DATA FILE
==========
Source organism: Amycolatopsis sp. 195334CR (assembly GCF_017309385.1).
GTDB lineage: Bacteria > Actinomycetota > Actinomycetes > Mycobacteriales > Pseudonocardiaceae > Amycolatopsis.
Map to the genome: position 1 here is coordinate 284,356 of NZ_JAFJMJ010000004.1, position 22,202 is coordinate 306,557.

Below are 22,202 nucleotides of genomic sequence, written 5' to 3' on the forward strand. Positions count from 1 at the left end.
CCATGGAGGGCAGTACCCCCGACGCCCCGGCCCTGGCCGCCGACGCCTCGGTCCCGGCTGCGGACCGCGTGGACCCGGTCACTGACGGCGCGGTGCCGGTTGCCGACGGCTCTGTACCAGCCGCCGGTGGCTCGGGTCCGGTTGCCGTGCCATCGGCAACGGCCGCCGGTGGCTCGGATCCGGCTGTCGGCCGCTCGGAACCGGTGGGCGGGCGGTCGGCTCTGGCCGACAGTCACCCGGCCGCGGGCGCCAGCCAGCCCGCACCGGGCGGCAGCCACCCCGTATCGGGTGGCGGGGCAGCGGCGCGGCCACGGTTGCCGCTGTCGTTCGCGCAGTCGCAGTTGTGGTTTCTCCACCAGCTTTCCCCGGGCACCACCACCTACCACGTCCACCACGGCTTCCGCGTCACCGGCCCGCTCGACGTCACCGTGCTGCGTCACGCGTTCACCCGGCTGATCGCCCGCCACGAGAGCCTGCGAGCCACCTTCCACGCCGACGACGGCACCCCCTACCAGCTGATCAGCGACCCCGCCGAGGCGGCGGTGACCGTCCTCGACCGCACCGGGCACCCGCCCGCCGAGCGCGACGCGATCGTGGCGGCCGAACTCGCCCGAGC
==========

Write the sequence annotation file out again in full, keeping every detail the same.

Source organism: Amycolatopsis sp. 195334CR (assembly GCF_017309385.1).
GTDB lineage: Bacteria > Actinomycetota > Actinomycetes > Mycobacteriales > Pseudonocardiaceae > Amycolatopsis.
Map to the genome: position 1 here is coordinate 284,356 of NZ_JAFJMJ010000004.1, position 22,202 is coordinate 306,557.

Below are 22,202 nucleotides of genomic sequence, written 5' to 3' on the forward strand. Positions count from 1 at the left end.
CCATGGAGGGCAGTACCCCCGACGCCCCGGCCCTGGCCGCCGACGCCTCGGTCCCGGCTGCGGACCGCGTGGACCCGGTCACTGACGGCGCGGTGCCGGTTGCCGACGGCTCTGTACCAGCCGCCGGTGGCTCGGGTCCGGTTGCCGTGCCATCGGCAACGGCCGCCGGTGGCTCGGATCCGGCTGTCGGCCGCTCGGAACCGGTGGGCGGGCGGTCGGCTCTGGCCGACAGTCACCCGGCCGCGGGCGCCAGCCAGCCCGCACCGGGCGGCAGCCACCCCGTATCGGGTGGCGGGGCAGCGGCGCGGCCACGGTTGCCGCTGTCGTTCGCGCAGTCGCAGTTGTGGTTTCTCCACCAGCTTTCCCCGGGCACCACCACCTACCACGTCCACCACGGCTTCCGCGTCACCGGCCCGCTCGACGTCACCGTGCTGCGTCACGCGTTCACCCGGCTGATCGCCCGCCACGAGAGCCTGCGAGCCACCTTCCACGCCGACGACGGCACCCCCTACCAGCTGATCAGCGACCCCGCCGAGGCGGCGGTGACCGTCCTCGACCGCACCGGGCACCCGCCCGCCGAGCGCGACGCGATCGTGGCGGCCGAACTCGCCCGAGC